My son’s Webelos leader, Jason (an Eagle Scout), is doing an awesome job with the boys. Recently, he instituted a process that I wasn’t too sure about, but it has proven to be a great idea!
I don’t usually get to sit in the Webelos den meetings. All of our pack’s dens meet at the same place on the same day, so usually, I’m helping out other dens, talking to parents or taking care of other pack business. Things slowed down a couple of months ago, so now I can attend.
At the end of the first meeting I attended, Jason told the boys to work with their den chief to decide what they wanted to do at the next meeting and to plan it out because they were going to run the meeting.
Now, I’m not admitting anything, but I have been accused of being a control freak. 🙂 You can just imagine the look of horror on my face when he said that. Just exactly how are a bunch of fourth graders going to plan a Cub Scout den meeting?
I believe the boys were just as stunned as I was! There was chaos because they just didn’t know how to get started, so Jason coached the boys (and their den chief) a bit. He also told them that they had resources available to them, including the adults in the room. He encouraged them to use those resources.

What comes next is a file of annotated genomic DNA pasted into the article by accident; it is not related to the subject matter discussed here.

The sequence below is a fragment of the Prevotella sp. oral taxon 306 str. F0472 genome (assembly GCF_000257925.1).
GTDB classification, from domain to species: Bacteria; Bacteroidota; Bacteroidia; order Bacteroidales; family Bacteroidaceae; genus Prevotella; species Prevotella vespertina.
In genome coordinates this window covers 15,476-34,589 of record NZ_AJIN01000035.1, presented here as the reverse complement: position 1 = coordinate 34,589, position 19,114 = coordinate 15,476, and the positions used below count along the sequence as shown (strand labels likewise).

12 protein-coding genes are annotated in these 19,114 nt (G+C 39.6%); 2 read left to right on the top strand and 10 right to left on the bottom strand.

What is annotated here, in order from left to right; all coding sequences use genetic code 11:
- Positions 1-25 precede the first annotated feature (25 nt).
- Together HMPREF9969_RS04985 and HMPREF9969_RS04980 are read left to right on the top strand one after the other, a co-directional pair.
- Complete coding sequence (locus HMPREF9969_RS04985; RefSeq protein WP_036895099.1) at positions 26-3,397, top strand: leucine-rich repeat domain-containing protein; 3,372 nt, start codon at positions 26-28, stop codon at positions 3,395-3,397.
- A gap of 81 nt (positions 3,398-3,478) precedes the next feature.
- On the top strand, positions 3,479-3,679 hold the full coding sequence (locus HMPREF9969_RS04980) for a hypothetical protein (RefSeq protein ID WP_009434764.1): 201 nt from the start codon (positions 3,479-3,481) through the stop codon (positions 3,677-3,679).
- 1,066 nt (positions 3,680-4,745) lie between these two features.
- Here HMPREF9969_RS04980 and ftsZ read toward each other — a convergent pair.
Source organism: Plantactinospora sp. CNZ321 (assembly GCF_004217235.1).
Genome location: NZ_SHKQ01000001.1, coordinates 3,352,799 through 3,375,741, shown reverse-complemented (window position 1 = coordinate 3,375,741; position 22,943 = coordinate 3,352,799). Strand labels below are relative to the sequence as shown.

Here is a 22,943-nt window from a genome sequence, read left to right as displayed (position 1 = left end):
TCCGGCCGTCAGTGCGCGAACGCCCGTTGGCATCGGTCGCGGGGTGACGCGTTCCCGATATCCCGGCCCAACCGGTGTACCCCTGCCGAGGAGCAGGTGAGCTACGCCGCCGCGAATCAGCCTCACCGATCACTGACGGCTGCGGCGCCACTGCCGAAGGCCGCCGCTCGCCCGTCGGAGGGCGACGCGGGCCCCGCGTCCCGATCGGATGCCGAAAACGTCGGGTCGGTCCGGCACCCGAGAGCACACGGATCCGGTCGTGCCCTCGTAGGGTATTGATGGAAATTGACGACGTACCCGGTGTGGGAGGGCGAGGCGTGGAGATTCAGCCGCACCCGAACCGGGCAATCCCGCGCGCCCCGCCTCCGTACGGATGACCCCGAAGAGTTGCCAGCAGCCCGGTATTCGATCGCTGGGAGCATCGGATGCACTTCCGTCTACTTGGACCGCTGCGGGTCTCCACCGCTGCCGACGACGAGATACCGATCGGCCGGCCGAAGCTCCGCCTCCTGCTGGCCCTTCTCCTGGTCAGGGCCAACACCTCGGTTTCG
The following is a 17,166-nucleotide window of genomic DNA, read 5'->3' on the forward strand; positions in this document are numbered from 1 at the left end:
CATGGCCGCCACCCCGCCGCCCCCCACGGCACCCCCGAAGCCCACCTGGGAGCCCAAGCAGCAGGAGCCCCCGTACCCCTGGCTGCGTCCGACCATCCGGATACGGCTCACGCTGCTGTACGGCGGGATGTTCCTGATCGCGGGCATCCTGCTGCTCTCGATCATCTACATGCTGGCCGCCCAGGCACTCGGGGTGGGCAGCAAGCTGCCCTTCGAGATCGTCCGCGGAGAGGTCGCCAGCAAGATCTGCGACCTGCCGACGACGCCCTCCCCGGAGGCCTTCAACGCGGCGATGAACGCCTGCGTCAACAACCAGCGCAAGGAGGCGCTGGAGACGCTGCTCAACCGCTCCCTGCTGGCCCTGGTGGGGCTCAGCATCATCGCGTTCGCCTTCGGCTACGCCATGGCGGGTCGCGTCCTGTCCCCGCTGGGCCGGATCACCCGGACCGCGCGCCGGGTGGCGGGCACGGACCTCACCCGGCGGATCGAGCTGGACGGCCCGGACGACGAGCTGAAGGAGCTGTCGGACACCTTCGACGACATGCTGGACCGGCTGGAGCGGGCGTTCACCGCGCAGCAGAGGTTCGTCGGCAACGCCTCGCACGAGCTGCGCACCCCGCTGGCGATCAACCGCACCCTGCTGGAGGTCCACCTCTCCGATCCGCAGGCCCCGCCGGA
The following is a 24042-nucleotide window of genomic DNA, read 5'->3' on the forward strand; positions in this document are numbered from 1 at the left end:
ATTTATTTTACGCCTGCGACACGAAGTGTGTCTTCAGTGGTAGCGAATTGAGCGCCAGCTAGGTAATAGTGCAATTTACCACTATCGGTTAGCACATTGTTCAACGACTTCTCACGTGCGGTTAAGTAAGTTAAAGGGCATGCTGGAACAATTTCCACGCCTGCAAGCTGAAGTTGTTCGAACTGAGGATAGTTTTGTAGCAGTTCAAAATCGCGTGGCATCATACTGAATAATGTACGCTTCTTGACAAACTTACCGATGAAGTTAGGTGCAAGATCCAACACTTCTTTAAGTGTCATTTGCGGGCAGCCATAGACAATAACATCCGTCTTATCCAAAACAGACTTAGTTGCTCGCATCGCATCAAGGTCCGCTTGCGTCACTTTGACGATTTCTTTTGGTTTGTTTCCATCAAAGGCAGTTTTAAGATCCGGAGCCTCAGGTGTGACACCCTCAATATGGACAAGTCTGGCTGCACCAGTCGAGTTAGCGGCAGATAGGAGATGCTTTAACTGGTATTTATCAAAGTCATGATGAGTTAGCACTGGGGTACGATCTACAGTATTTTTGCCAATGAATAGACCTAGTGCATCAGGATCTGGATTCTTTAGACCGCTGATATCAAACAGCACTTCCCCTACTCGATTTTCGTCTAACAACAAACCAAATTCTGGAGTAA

The Webelos talked over each other and argued as they negotiated over the next meeting’s adventure. From time to time, Jason would coach them, but he never tried to steer them to a particular adventure.
After the boys chose the Aware & Care adventure, they chose a leader who would run the meeting. The Webelos talked through each requirement to determine how they would complete it, and Jason reminded them of things they needed to consider. They discussed what supplies and equipment they would need and who was going to bring the items.
I’m sure Jason realized that I was struggling to keep from jumping in to “help” them! He walked over to tell me why he had decided to make this change in our den.
He said that he had been thinking about the Boy Scout activities that he and his patrol mates weren’t prepared for when they joined the troop. Knowing how to work together to plan was the most important skill that Jason felt like he was lacking. He said he wanted to make sure that our boys had some practice before they crossed over to a Boy Scout troop.
Fast forward a couple of weeks. One of our Webelos was leading a meeting, and several of the other boys (mine included!) were talking instead of paying attention. I got Grant’s attention to tell him to be quiet. Jason stopped me and said, “I got this,” but he didn’t say anything to the Cub Scouts. I wanted to ask Jason what he planned to do since the boys were still talking, but I decided to trust him.
At the end of the meeting, he asked the boys if they were paying attention and being respectful to their friend. They admitted that they weren’t. Jason then asked the presenter how that made him feel, and the boy said not so good. He reminded them that they would all have a turn at being the leader, so if they wanted their fellow den members to pay attention to them, they should pay attention when someone else is talking.
I would have never thought about managing our den this way, but I’m glad Jason is! Our Webelos are learning some lessons that will serve them well as they cross over into a Boy Scout troop next year.
What about your pack? Have your Webelos dens tried this or something similar? I would love to hear about it!
Yours in Scouting,
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